Newswise — COLUMBUS, Ohio – Despite the time spent with smartphones and social media, young people today are just as socially skilled as those from the previous generation, a new study suggests.
Researchers compared teacher and parent evaluations of children who started kindergarten in 1998 – six years before Facebook launched – with those who began school in 2010, when the first iPad debuted.
Results showed both groups of kids were rated similarly on interpersonal skills such as the ability to form and maintain friendships and get along with people who are different. They were also rated similarly on self-control, such as the ability to regulate their temper.
“In virtually every comparison we made, either social skills stayed the same or actually went up modestly for the children born later,” Downey said.
“There’s very little evidence that screen exposure was problematic for the growth of social skills.”
The idea for the study came several years ago when Downey had an argument at a pizza restaurant with his son, Nick, about whether social skills had declined among the new generation of youth.
“I started explaining to him how terrible his generation was in terms of their social skills, probably because of how much time they spent looking at screens,” Downey said.
“Nick asked me how I knew that. And when I checked there really wasn’t any solid evidence.”
The ECLS follows children from kindergarten to fifth grade. The researchers compared data on the ECLS-K cohort that included children who began kindergarten in 1998 (19,150 students) with the cohort that began kindergarten in 2010 (13,400 students).
Children were assessed by teachers six times between the start of kindergarten and the end of fifth grade. They were assessed by parents at the beginning and end of kindergarten and the end of first grade.
Downey and Gibbs focused mostly on the teacher evaluations, because they followed children all the way to fifth grade, although the results from parents were comparable.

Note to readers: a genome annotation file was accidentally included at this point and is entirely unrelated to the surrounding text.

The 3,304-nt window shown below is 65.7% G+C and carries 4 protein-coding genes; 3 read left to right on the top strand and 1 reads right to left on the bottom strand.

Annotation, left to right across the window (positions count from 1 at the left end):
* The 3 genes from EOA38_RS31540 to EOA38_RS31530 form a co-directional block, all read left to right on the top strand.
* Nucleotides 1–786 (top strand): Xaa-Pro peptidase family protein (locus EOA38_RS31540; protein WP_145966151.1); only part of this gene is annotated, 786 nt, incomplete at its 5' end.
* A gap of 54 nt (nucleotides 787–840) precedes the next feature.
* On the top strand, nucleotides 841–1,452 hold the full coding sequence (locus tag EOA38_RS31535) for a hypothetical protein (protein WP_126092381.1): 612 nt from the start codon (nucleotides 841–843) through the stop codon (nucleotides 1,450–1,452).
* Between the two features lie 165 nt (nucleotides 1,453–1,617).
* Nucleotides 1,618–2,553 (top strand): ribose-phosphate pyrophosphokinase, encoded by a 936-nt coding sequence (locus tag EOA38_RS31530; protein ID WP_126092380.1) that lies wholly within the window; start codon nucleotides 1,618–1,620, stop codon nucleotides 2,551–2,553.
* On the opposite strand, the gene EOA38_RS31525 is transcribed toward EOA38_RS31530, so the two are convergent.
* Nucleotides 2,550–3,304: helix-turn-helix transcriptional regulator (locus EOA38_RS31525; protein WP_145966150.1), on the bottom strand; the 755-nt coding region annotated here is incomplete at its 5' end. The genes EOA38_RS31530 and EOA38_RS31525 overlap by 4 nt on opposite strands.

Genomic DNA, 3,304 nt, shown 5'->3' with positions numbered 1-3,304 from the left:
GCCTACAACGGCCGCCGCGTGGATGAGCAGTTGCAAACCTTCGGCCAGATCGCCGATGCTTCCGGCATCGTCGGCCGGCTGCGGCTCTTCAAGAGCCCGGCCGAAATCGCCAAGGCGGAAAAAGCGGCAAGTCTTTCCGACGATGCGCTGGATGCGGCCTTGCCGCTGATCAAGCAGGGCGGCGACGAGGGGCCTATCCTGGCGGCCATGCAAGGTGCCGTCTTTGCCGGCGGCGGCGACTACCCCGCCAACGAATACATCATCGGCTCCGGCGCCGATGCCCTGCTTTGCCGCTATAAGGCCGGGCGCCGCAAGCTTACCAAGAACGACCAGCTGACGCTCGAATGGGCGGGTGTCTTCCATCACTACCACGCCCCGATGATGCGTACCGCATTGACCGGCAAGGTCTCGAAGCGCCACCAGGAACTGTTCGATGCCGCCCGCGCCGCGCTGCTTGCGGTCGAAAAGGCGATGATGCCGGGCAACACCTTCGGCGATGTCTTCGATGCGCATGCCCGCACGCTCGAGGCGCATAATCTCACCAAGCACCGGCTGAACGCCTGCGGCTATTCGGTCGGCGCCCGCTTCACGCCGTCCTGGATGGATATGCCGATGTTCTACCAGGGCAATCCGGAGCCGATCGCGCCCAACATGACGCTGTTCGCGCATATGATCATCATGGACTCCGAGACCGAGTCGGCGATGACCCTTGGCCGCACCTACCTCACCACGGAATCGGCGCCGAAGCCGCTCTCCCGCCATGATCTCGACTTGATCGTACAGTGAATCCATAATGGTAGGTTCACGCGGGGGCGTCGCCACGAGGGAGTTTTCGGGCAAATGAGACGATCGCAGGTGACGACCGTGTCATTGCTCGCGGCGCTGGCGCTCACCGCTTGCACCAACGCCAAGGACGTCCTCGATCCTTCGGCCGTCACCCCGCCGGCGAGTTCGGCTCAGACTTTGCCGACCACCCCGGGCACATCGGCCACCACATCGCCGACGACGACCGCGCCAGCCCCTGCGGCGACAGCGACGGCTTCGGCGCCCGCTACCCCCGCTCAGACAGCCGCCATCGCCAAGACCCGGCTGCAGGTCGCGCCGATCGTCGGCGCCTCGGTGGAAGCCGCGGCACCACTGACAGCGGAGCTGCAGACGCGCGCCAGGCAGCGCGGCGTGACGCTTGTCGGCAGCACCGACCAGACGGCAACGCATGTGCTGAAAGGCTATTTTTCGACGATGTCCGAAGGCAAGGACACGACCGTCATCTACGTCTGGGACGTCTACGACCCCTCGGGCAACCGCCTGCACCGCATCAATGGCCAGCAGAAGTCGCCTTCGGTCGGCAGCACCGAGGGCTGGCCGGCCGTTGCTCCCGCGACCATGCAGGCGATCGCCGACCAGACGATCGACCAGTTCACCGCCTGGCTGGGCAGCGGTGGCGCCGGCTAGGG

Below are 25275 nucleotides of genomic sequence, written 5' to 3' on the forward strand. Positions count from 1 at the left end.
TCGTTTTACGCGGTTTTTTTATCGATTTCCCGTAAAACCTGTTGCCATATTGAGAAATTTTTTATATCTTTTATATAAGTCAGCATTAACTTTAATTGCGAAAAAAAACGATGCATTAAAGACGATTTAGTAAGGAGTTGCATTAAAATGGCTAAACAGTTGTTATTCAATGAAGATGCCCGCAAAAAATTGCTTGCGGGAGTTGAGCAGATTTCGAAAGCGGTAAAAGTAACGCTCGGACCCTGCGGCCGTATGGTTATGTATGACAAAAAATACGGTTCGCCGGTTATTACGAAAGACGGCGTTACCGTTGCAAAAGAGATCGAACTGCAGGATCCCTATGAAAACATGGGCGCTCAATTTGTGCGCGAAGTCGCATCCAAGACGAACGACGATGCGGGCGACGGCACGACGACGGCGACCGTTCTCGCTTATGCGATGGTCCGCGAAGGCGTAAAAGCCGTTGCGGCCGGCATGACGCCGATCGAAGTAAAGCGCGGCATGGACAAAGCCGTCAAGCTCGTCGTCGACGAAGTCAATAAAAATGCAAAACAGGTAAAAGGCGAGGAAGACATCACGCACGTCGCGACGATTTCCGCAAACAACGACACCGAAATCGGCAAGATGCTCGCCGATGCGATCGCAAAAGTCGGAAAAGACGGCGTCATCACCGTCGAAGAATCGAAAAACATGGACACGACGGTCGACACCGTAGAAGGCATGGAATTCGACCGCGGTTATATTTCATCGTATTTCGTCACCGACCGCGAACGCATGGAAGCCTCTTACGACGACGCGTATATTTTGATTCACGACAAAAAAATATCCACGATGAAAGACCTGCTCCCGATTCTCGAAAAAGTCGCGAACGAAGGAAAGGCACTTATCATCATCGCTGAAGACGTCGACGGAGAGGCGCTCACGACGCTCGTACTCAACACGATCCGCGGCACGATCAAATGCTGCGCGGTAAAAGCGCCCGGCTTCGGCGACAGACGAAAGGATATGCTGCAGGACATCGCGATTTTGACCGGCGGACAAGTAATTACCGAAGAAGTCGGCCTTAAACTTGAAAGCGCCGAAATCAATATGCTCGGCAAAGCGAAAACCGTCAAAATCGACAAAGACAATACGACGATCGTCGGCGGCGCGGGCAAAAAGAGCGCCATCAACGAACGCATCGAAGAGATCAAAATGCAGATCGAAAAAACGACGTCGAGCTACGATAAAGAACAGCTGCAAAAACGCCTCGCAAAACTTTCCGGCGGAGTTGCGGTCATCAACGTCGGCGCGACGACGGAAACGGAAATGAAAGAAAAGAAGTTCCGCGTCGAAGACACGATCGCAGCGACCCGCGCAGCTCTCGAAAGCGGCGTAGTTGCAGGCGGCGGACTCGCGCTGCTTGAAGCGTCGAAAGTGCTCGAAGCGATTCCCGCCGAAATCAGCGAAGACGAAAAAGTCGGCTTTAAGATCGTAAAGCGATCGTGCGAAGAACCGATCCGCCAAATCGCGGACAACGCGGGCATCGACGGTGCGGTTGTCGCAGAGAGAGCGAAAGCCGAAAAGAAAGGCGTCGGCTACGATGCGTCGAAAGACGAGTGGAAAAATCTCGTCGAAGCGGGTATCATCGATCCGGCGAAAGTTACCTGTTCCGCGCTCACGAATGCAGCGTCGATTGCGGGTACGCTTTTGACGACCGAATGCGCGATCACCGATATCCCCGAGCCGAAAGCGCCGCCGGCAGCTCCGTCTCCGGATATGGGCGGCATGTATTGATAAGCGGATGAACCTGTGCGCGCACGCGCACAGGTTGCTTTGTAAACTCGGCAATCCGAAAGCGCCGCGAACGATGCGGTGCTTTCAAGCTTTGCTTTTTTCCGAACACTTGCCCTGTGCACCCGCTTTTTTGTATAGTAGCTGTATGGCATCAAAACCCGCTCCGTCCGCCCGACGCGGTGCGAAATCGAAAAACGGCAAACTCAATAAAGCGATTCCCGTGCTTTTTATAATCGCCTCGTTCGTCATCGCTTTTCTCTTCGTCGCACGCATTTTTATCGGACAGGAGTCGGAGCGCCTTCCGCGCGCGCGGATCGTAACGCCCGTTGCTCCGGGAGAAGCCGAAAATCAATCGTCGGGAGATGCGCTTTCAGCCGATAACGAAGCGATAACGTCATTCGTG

Results showed that from the teachers’ perspective, children’s social skills did not decline between the 1998 and 2010 groups. And similar patterns persisted as the children progressed to fifth grade.
In fact, teachers’ evaluations of children’s interpersonal skills and self-control tended to be slightly higher for those in the 2010 cohort than those in the 1998 group, Downey said.
Even children within the two groups who had the heaviest exposure to screens showed similar development in social skills compared to those with little screen exposure, results showed.
There was one exception: Social skills were slightly lower for children who accessed online gaming and social networking sites many times a day.
“But even that was a pretty small effect,” Downey said.
“Overall, we found very little evidence that the time spent on screens was hurting social skills for most children.”
Downey said while he was initially surprised to see that time spent on screens didn’t affect social skills, he really shouldn’t have been.
“There is a tendency for every generation at my age to start to have concerns about the younger generation. It is an old story,” he said.
These worries often involve “moral panic” over new technology, Downey explained. Adults are concerned when technological change starts to undermine traditional relationships, particularly the parent-child relationship.
“The introduction of telephones, automobiles, radio all led to moral panic among adults of the time because the technology allowed children to enjoy more autonomy,” he said.
“Fears over screen-based technology likely represent the most recent panic in response to technological change.”
If anything, new generations are learning that having good social relationships means being able to communicate successfully both face-to-face and online, Downey said.
“You have to know how to communicate by email, on Facebook and Twitter, as well as face-to-face. We just looked at face-to-face social skills in this study, but future studies should look at digital social skills as well.”